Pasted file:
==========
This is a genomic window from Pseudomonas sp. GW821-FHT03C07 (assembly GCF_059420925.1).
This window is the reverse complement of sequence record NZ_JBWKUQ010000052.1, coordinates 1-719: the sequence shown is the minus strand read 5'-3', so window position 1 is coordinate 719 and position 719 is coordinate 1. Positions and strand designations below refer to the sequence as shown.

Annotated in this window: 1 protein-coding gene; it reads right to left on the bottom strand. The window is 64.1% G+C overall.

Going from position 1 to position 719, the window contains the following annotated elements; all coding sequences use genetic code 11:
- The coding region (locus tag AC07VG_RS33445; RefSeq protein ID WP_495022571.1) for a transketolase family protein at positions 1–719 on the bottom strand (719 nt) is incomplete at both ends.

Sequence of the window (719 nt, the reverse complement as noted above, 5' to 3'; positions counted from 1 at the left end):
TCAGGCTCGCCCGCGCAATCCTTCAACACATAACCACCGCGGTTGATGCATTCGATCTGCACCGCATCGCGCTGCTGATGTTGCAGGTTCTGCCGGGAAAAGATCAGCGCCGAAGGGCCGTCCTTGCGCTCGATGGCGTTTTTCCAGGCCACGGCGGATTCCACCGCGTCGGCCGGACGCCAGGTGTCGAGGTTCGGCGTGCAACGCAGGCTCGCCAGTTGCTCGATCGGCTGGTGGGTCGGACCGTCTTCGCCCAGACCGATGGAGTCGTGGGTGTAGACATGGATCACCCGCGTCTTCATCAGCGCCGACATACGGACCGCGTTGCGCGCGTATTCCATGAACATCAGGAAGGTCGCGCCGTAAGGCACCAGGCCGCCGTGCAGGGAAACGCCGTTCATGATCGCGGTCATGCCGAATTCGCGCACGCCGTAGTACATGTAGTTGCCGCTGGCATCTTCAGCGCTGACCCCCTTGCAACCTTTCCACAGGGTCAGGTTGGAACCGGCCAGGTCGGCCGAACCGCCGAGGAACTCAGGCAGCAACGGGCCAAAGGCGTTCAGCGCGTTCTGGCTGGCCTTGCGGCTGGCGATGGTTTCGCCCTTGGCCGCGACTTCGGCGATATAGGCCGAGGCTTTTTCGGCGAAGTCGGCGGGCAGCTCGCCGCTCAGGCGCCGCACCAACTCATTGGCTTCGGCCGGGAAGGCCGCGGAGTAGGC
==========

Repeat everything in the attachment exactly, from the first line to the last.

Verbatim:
This is a genomic window from Pseudomonas sp. GW821-FHT03C07 (assembly GCF_059420925.1).
This window is the reverse complement of sequence record NZ_JBWKUQ010000052.1, coordinates 1-719: the sequence shown is the minus strand read 5'-3', so window position 1 is coordinate 719 and position 719 is coordinate 1. Positions and strand designations below refer to the sequence as shown.

Annotated in this window: 1 protein-coding gene; it reads right to left on the bottom strand. The window is 64.1% G+C overall.

Going from position 1 to position 719, the window contains the following annotated elements; all coding sequences use genetic code 11:
- The coding region (locus tag AC07VG_RS33445; RefSeq protein ID WP_495022571.1) for a transketolase family protein at positions 1–719 on the bottom strand (719 nt) is incomplete at both ends.

Sequence of the window (719 nt, the reverse complement as noted above, 5' to 3'; positions counted from 1 at the left end):
TCAGGCTCGCCCGCGCAATCCTTCAACACATAACCACCGCGGTTGATGCATTCGATCTGCACCGCATCGCGCTGCTGATGTTGCAGGTTCTGCCGGGAAAAGATCAGCGCCGAAGGGCCGTCCTTGCGCTCGATGGCGTTTTTCCAGGCCACGGCGGATTCCACCGCGTCGGCCGGACGCCAGGTGTCGAGGTTCGGCGTGCAACGCAGGCTCGCCAGTTGCTCGATCGGCTGGTGGGTCGGACCGTCTTCGCCCAGACCGATGGAGTCGTGGGTGTAGACATGGATCACCCGCGTCTTCATCAGCGCCGACATACGGACCGCGTTGCGCGCGTATTCCATGAACATCAGGAAGGTCGCGCCGTAAGGCACCAGGCCGCCGTGCAGGGAAACGCCGTTCATGATCGCGGTCATGCCGAATTCGCGCACGCCGTAGTACATGTAGTTGCCGCTGGCATCTTCAGCGCTGACCCCCTTGCAACCTTTCCACAGGGTCAGGTTGGAACCGGCCAGGTCGGCCGAACCGCCGAGGAACTCAGGCAGCAACGGGCCAAAGGCGTTCAGCGCGTTCTGGCTGGCCTTGCGGCTGGCGATGGTTTCGCCCTTGGCCGCGACTTCGGCGATATAGGCCGAGGCTTTTTCGGCGAAGTCGGCGGGCAGCTCGCCGCTCAGGCGCCGCACCAACTCATTGGCTTCGGCCGGGAAGGCCGCGGAGTAGGC